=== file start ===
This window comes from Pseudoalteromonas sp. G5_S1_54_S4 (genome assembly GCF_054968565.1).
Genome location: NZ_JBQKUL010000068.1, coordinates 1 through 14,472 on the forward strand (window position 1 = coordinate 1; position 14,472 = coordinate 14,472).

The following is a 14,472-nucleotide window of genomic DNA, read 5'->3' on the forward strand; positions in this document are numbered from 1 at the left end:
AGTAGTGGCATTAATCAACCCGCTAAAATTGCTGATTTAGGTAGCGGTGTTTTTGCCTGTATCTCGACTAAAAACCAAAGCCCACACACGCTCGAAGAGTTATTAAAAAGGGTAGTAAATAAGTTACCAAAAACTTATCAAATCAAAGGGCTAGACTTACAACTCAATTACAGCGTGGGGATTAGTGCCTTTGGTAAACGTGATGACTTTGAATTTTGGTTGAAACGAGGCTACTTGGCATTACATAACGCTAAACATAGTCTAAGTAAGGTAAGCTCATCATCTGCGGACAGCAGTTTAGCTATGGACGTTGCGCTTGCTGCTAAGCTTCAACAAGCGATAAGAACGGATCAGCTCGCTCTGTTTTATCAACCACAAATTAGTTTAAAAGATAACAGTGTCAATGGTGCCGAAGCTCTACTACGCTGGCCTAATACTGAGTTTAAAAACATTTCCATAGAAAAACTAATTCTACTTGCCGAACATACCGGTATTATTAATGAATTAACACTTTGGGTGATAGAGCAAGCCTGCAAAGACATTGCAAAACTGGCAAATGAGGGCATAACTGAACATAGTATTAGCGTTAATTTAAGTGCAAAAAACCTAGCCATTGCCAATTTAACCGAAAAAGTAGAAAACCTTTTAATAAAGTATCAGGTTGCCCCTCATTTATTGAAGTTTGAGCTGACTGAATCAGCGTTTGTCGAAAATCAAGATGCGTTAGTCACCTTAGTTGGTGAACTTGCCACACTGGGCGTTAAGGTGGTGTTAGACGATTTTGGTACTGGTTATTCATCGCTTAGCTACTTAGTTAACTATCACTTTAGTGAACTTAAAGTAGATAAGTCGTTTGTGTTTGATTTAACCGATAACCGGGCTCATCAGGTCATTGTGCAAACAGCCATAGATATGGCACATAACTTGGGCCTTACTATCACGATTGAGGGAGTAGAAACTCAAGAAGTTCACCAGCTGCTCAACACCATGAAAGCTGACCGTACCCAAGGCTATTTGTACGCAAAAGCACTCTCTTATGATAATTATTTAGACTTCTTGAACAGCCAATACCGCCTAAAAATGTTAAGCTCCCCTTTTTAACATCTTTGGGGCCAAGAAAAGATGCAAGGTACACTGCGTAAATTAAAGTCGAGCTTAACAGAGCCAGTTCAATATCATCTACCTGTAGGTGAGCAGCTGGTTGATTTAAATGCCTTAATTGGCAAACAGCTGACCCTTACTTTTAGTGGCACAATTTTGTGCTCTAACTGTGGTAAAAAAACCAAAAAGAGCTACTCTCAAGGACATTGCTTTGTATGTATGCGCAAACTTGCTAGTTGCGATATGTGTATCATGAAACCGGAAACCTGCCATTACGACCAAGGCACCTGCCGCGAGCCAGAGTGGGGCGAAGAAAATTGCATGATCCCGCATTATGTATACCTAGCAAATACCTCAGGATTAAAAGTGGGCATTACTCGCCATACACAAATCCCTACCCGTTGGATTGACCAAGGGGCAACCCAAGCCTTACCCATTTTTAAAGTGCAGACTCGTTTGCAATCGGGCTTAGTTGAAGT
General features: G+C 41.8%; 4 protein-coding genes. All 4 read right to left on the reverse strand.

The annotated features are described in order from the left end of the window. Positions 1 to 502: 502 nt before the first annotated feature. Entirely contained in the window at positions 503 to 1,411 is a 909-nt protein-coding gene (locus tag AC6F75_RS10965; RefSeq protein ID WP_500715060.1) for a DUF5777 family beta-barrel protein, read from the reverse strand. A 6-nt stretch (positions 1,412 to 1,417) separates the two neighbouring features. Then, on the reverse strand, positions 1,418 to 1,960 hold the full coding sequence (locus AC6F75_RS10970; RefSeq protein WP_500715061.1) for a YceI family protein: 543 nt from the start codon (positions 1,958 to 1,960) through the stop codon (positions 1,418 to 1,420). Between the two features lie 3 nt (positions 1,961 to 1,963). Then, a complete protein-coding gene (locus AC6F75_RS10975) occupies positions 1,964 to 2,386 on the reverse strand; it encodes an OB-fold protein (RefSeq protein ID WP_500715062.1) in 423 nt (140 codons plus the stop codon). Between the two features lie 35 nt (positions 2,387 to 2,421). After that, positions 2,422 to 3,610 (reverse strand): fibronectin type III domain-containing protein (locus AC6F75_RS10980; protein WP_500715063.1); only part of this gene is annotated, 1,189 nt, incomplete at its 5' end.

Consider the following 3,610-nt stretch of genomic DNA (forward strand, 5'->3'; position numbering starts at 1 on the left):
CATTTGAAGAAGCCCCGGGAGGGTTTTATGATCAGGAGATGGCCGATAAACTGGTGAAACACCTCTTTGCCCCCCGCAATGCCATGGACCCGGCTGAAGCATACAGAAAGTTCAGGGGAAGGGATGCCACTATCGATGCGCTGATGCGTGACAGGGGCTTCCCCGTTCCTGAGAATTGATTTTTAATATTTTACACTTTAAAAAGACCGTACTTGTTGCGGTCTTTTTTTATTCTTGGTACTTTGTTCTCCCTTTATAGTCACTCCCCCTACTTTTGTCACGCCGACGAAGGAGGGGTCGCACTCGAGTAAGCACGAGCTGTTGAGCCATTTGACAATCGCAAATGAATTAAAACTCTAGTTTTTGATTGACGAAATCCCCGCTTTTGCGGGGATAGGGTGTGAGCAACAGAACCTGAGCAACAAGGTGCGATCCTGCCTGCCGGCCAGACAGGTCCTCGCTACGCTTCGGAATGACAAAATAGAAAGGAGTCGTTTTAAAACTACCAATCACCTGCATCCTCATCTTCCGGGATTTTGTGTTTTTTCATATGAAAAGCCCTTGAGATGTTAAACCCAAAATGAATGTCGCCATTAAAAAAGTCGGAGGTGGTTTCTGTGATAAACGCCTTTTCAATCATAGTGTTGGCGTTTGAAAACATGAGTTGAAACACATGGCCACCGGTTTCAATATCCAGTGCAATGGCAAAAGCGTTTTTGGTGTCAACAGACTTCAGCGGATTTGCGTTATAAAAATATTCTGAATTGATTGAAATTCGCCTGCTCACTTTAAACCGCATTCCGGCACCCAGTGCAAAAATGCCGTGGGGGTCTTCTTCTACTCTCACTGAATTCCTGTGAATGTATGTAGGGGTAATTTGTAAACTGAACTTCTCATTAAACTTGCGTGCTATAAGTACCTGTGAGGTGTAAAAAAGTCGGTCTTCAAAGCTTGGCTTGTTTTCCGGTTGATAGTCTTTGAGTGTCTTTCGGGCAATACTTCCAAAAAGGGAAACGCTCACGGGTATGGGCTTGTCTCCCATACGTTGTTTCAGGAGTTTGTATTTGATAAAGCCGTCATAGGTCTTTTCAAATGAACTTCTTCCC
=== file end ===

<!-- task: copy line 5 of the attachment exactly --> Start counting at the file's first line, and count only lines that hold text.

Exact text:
General features: G+C 41.8%; 4 protein-coding genes. All 4 read right to left on the reverse strand.